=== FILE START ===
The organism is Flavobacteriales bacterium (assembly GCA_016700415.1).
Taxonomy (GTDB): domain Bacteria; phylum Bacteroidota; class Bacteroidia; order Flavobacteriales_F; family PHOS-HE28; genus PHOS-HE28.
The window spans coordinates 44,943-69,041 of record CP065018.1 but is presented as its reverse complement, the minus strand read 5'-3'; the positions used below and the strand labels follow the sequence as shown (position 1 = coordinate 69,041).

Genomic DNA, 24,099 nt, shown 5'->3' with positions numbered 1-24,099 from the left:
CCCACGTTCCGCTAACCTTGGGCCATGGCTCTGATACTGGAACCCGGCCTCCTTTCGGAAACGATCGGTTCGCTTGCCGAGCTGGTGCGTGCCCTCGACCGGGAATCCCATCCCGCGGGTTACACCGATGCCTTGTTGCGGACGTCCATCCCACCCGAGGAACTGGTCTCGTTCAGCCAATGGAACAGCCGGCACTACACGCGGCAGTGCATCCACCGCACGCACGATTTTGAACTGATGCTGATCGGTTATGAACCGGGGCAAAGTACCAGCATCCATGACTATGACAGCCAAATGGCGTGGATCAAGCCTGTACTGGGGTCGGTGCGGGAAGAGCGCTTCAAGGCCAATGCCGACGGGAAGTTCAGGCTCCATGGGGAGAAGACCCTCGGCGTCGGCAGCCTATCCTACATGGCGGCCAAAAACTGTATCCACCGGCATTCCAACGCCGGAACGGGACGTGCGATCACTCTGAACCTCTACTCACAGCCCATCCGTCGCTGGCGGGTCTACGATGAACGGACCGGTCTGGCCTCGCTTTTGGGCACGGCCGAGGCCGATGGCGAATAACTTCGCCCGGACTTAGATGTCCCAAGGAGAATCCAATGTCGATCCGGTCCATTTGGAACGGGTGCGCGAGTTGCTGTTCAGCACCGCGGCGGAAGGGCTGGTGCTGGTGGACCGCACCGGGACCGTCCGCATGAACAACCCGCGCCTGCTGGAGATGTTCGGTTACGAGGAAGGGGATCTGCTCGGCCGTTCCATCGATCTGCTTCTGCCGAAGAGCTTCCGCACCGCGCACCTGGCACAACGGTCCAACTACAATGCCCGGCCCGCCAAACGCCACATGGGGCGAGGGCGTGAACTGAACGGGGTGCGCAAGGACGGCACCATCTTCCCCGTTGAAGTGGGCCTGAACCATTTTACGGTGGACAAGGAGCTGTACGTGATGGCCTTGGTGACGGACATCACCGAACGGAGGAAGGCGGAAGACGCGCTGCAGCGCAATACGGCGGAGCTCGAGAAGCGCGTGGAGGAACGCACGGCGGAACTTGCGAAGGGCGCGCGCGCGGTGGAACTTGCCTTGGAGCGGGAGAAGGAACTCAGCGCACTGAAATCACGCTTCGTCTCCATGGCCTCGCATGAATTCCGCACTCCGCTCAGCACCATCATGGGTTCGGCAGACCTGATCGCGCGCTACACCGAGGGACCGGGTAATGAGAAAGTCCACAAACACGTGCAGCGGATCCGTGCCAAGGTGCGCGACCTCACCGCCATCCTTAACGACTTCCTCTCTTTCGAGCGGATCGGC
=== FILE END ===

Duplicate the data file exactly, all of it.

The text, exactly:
The organism is Flavobacteriales bacterium (assembly GCA_016700415.1).
Taxonomy (GTDB): domain Bacteria; phylum Bacteroidota; class Bacteroidia; order Flavobacteriales_F; family PHOS-HE28; genus PHOS-HE28.
The window spans coordinates 44,943-69,041 of record CP065018.1 but is presented as its reverse complement, the minus strand read 5'-3'; the positions used below and the strand labels follow the sequence as shown (position 1 = coordinate 69,041).

Genomic DNA, 24,099 nt, shown 5'->3' with positions numbered 1-24,099 from the left:
CCCACGTTCCGCTAACCTTGGGCCATGGCTCTGATACTGGAACCCGGCCTCCTTTCGGAAACGATCGGTTCGCTTGCCGAGCTGGTGCGTGCCCTCGACCGGGAATCCCATCCCGCGGGTTACACCGATGCCTTGTTGCGGACGTCCATCCCACCCGAGGAACTGGTCTCGTTCAGCCAATGGAACAGCCGGCACTACACGCGGCAGTGCATCCACCGCACGCACGATTTTGAACTGATGCTGATCGGTTATGAACCGGGGCAAAGTACCAGCATCCATGACTATGACAGCCAAATGGCGTGGATCAAGCCTGTACTGGGGTCGGTGCGGGAAGAGCGCTTCAAGGCCAATGCCGACGGGAAGTTCAGGCTCCATGGGGAGAAGACCCTCGGCGTCGGCAGCCTATCCTACATGGCGGCCAAAAACTGTATCCACCGGCATTCCAACGCCGGAACGGGACGTGCGATCACTCTGAACCTCTACTCACAGCCCATCCGTCGCTGGCGGGTCTACGATGAACGGACCGGTCTGGCCTCGCTTTTGGGCACGGCCGAGGCCGATGGCGAATAACTTCGCCCGGACTTAGATGTCCCAAGGAGAATCCAATGTCGATCCGGTCCATTTGGAACGGGTGCGCGAGTTGCTGTTCAGCACCGCGGCGGAAGGGCTGGTGCTGGTGGACCGCACCGGGACCGTCCGCATGAACAACCCGCGCCTGCTGGAGATGTTCGGTTACGAGGAAGGGGATCTGCTCGGCCGTTCCATCGATCTGCTTCTGCCGAAGAGCTTCCGCACCGCGCACCTGGCACAACGGTCCAACTACAATGCCCGGCCCGCCAAACGCCACATGGGGCGAGGGCGTGAACTGAACGGGGTGCGCAAGGACGGCACCATCTTCCCCGTTGAAGTGGGCCTGAACCATTTTACGGTGGACAAGGAGCTGTACGTGATGGCCTTGGTGACGGACATCACCGAACGGAGGAAGGCGGAAGACGCGCTGCAGCGCAATACGGCGGAGCTCGAGAAGCGCGTGGAGGAACGCACGGCGGAACTTGCGAAGGGCGCGCGCGCGGTGGAACTTGCCTTGGAGCGGGAGAAGGAACTCAGCGCACTGAAATCACGCTTCGTCTCCATGGCCTCGCATGAATTCCGCACTCCGCTCAGCACCATCATGGGTTCGGCAGACCTGATCGCGCGCTACACCGAGGGACCGGGTAATGAGAAAGTCCACAAACACGTGCAGCGGATCCGTGCCAAGGTGCGCGACCTCACCGCCATCCTTAACGACTTCCTCTCTTTCGAGCGGATCGGC